Since the Law and Justice (PiS)-led United Right coalition (composed of PiS and its two minor partners – Solidarna Polska and Porozumienie) took power in 2015, we have witnessed an unprecedented level of politicization of the public prosecution service that has been transformed into a tool serving political and personal interests of the ruling camp and its members. This resulted in a growing number of politically motivated cases of investigations carried out against those regarded as opponents of the government. The continuous changes to the criminal justice system (Criminal Code, Code of Criminal Procedure, Law on the Prosecutor’s Service) expand the powers of the prosecution, amplifying the so-called inequality of arms between the sides of the criminal proceedings and a general repressiveness of the system.
Below we list (in reverse chronological order based on the latest developments) several, most notable examples – more can be found at the www.panstwo-pis.pl website run by the “Paragraf-Państwo” association (currently not updated – will restart from September 2021), as well as in statements published by the Lex Super Omnia independent prosecutors association.
We also list cases not initiated or discontinued by the public prosecution due to their political dimension unfavourable to the ruling camp.
Finally, the report includes a list of the most prominent, systemic issues eroding the prosecution since the United Right took power in 2015, and in annex an analysis of the legal changes that expanded the powers of the Prosecutor-General.
1. Cases of malicious prosecution and abuse of power
Leaders of the Polish Women’s Strike
The vague and bogus charges brought in February 2021 against the leaders of the Polish Women’s Strike, Marta Lempart, Klementyna Suchanow and Agnieszka Czerederecka, following the protests for women’s rights the movement had organised in late 2020 and early 2021 in response to the illegal Constitutional Tribunal’s abortion ban.
The activists are accused (the indictment was presented in July 2021) of causing an epidemiological threat for organising anti-abortion ban protests during the pandemic (Art. 165 par. 1 Criminal Code and Art. 12 par. 1 Criminal Code – the introduction of which was widely regarded as violating the constitutionally-guaranteed freedom of assembly), insulting a police officer (Art. 226 par. 1 Criminal Code) and “praising criminal behaviour” (Art. 255 par. 3 Criminal Code), in the form of destroying the facades of church buildings and “maliciously obstructing the public performance of a religious ceremony” (Art. 255 § 3 of the Criminal Code).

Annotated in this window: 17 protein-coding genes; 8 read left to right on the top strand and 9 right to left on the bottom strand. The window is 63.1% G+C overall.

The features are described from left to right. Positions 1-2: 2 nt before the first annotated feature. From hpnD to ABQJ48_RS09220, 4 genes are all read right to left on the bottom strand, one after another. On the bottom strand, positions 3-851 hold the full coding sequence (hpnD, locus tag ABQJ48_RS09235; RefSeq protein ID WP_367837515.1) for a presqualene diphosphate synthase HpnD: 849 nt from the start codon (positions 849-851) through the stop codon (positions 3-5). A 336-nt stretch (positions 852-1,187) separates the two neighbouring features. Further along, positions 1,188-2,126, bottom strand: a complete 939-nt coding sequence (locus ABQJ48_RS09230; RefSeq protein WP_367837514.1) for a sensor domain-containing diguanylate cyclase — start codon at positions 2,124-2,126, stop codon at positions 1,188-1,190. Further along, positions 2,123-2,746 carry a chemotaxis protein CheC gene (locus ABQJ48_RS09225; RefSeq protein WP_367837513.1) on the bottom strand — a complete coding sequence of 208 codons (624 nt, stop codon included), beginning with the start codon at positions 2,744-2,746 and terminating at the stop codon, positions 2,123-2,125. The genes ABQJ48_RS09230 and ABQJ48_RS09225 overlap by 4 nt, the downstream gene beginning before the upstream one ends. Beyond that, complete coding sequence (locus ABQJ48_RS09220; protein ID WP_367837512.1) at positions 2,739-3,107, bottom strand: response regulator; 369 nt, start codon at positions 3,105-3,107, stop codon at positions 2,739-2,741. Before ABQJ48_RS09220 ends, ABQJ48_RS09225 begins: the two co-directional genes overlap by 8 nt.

Klementyna Suchanow is additionally charged with three offences: causing domestic disturbance (Art. 193 of the Criminal Code), destruction of or damage to another’s property (Art. 288 of the Criminal Code) and infringement of an officer’s physical integrity (Art. 222 of the Criminal Code), all in relation to her nailing a poster of the Women’s Strike to the door of the formerly-independent Constitutional Tribunal and spilling some red paint on a police officer’s uniform.
Their case is handled by prosecutor Hanna Stachowicz of the Provincial Prosecutor’s Office in Warsaw, well known for dealing with politically relevant cases and having consistently ruled in line with the authorities’ preferences. The accusations do not correspond to reality – have no basis in actual events whose extremely distorted versions were presented to justify the investigation.
Bartosz Kramek and the Open Dialogue Foundation
The charges brought against Bartosz Kramek, the Supervisory Board Chair of the Open Dialogue Foundation (ODF), a human rights watchdog known for its harsh criticism of the ruling coalition and international advocacy actions against it. Following a series of failed legal attempts to shut down or silence the foundation, in June 2021 Mr Kramek was detained by officers of the Internal Security Agency (ABW) at the request of the Regional Prosecutor’s Office in Lublin. He was charged with dubious allegations of “false declarations” when issuing invoices to his company’s clients in 2012-2016 (Art. 271, in relation to Art. 12 and Art. 65 of the Criminal Code), which allegedly were a money laundering scheme designed to finance his NGO (Art. 299, in relation to Art. 12 and Art. 65 of the Criminal Code).